Bortezomib, Lenalidomide and Dexamethasone as Induction Therapy Prior to Autologous Transplantation in Multiple Myeloma: The More Is Likely the Better
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The autologous hematopoietic cell transplantation (auto-HCT) procedure for multiple myeloma (MM) comprises several key steps: induction, hematopoietic cell mobilization, high-dose chemotherapy followed by hematopoietic cell infusion and posttransplant therapy (including maintenance therapy with or without prior consolidation). For almost 3 decades, the standard induction regimen prior to auto-HCT consisted of 3–4 cycles of vincristine, adriamycin and dexamethasone (historical VAD regimen). The IFM2005-01 randomized trial was the first trial to show the superiority of a novel-agent-based induction (namely bortezomib and dexamethasone, VD) over VAD . The VD regimen served as a backbone to develop triplet induction regimens such as VTD (bortezomib, thalidomide, dexamethasone)  or VCD (bortezomib, cyclophosphamide, dexamethasone), both of which were proven to be superior to doublets such as VD or TD (thalidomide and dexamethasone) [2,3]. Of note, another IFM randomized trial could show a slight superiority of VTD over VCD in terms of response rate . Interestingly, none of the aforementioned triplet regimens explored the issue of the number of cycles, and investigators continued to use the classical 3–4 cycles based on the historical VAD experience. However, one must admit, that given the potential serious toxicity of agents such as thalidomide (nonreversible peripheral neuropathy) or cyclophosphamide (cytopenia and its corollary of infectious complications), the issue of the number of cycles of induction prior to auto-HCT was not deemed to be very important by most investigators, especially given the capacity to deliver 2 or 3 cycles of consolidation to deepen the response rate after auto-HCT.
The VRD regimen (bortezomib, lenalidomide, dexamethasone) was initially developed in the relapsed MM setting  and proved rapidly to be highly effective with a remarkable safety profile, especially a very low rate of severe peripheral neuropathy when combined to subcutaneous bortezomib. Very rapidly, VRD moved into the frontline setting, and was viewed by most experts as the “standard” induction regimen prior to auto-HCT, since it combines the efficacy of VTD without its added toxicity. The latter positive ratio of efficacy and safety was clearly shown in the trial by Rosinol et al. . In addition, given its good tolerance and feasibility, Rosinol et al. took this regimen a step further, and administered VRD in up to 6 cycles (in contrast to the common historical dogma of 3–4 cycles). The former strategy proved to be highly effective as it allowed for a continuous improvement in the disease response, including achievement of measurable residual disease (MRD) negativity in a substantial number of patients before auto-HCT . These results are of utmost importance, because a deep MRD status is increasingly considered a major goal of MM therapy, because it probably serves as a surrogate marker for improved survival. Overall, the findings from this large Spanish trial will be highly influential and will encourage many investigators to opt for a “longer” induction phase of up to 6 cycles, toxicity allowing.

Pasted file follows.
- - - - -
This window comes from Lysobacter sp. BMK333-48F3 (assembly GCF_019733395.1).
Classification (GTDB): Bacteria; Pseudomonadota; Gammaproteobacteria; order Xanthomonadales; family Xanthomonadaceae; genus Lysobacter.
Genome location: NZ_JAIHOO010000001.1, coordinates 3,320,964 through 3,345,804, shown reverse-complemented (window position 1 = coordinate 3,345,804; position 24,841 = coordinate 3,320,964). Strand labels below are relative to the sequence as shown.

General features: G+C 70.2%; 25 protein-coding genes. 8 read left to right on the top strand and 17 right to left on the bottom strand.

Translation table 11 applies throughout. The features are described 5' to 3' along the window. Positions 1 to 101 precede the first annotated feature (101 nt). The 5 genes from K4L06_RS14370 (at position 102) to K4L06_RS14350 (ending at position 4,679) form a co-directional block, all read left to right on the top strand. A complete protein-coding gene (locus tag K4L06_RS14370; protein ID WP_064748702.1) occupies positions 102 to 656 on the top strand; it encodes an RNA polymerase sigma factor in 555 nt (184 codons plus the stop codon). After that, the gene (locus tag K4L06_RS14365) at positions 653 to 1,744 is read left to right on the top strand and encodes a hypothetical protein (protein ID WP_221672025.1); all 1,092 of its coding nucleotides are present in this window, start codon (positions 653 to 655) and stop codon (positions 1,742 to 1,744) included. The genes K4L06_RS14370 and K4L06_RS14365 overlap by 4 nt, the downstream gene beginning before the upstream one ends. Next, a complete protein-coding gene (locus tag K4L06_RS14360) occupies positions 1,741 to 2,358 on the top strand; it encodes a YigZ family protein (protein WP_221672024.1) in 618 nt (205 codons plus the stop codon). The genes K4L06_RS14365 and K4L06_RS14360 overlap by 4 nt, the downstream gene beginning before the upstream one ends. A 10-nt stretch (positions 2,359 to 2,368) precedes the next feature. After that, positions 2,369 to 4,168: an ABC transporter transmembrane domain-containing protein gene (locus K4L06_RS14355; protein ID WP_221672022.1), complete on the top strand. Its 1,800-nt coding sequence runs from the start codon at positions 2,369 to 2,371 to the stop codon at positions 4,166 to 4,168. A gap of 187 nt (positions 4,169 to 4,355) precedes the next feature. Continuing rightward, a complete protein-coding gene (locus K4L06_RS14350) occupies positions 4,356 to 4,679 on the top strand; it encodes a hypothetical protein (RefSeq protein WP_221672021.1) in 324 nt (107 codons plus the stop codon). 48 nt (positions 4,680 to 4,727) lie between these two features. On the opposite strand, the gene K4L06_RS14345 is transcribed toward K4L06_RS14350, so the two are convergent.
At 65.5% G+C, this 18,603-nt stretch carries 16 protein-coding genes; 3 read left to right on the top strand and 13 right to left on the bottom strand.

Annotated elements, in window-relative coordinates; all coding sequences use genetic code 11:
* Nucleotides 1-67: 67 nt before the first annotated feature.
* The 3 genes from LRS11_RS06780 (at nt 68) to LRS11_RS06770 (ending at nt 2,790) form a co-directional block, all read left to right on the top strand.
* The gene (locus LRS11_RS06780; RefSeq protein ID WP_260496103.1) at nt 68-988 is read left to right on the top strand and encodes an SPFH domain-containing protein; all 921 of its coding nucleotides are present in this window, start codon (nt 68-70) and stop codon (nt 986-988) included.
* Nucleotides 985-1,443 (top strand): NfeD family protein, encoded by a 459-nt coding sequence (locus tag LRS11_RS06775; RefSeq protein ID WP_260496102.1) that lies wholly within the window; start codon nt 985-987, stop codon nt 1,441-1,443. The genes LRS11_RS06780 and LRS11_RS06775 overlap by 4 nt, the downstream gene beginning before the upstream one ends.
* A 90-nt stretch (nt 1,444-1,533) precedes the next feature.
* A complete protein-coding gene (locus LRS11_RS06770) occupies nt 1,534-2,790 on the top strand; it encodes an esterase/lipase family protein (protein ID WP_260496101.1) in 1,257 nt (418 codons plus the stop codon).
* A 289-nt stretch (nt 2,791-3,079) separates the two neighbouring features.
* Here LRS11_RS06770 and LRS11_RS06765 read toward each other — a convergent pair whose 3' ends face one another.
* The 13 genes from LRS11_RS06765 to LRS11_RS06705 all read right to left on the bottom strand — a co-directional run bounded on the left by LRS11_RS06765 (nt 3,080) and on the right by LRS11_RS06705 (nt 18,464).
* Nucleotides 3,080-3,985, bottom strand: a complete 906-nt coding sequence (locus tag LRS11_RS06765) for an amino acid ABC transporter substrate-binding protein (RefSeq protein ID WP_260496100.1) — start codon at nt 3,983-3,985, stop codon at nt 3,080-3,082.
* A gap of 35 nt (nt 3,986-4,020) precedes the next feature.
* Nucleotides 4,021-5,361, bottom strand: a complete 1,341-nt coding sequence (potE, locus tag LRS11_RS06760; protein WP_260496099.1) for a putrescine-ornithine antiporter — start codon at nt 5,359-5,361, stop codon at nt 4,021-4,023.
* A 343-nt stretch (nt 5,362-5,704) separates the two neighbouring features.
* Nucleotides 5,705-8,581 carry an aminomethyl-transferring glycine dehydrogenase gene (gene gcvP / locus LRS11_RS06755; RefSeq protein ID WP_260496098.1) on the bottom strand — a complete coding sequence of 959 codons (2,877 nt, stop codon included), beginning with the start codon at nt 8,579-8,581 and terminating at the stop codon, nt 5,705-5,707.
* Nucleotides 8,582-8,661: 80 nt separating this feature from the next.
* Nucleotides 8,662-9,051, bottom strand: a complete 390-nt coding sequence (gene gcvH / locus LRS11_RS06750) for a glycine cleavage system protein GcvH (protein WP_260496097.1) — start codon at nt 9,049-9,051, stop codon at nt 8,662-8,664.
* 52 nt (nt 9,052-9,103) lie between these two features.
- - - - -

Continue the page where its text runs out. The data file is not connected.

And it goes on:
However, MM therapy is a rapidly evolving field [7,8], and one may wonder how such a “long” induction phase would compare to a quadruplet regimen-based induction administered over a shorter period of time? In this regard, the recent CASSIOPEIA international randomized trial evaluated whether the addition of daratumumab to VTD (Dara-VTD) before (induction) and after auto-HCT (consolidation) would improve the stringent complete response rate in patients with newly diagnosed MM . The latter study showed the clinical benefit of Dara-VTD given in up to 4 cycles as a major regimen for induction in transplant-eligible patients with newly diagnosed MM. As a matter of fact, and given the impressive results of Dara-VTD, it is possible that a Dara-VRD-based induction regimen (currently being tested in prospective trials) will also probably show a significant benefit in this arena. Nevertheless, one should not ignore issues related to cost and access to such quadruplet regimens, though they can also challenge the whole concept of auto-HCT if shown to be feasible over a long period (e.g. a quadruplet regimen administered for one year) and able to induce deep MRD negativity . While waiting for the results of such trials, auto-HCT preceded by a “long” induction with VRD will likely remain a standard of care for many years in many patients across the globe.
CONFLICT OF INTEREST
FM reports lecture honoraria from Therakos/Mallinckrodt, Janssen, Keocyte, Sanofi, JAZZ pharmaceutical and Astellas, all outside the submitted work. MM reports grants and lecture honoraria from Janssen, Sanofi, Maat Pharma and JAZZ pharmaceutical, lecture honoraria from Celgene, Amgen, BMS, Takeda, and Pfizer, grants from Roche. The other authors declare no competing financial interests.
All authors contributed substantially to the conception, writing, critical review and final approval of the manuscript.
The authors acknowledge the Association for Training, Education and Research in Hematology, Immunology and Transplantation for the generous and continuous support of the research work. We thank our nursing staff for offering the best care to our patients.
Cite this article
TY - JOUR AU - Mohamad Mohty AU - Florent Malard AU - Ali Bazarbachi PY - 2020 DA - 2020/05/18 TI - Bortezomib, Lenalidomide and Dexamethasone as Induction Therapy Prior to Autologous Transplantation in Multiple Myeloma: The More Is Likely the Better JO - Clinical Hematology International SP - 92 EP - 93 VL - 2 IS - 2 SN - 2590-0048 UR - https://doi.org/10.2991/chi.d.200507.001 DO - 10.2991/chi.d.200507.001 ID - Mohty2020 ER -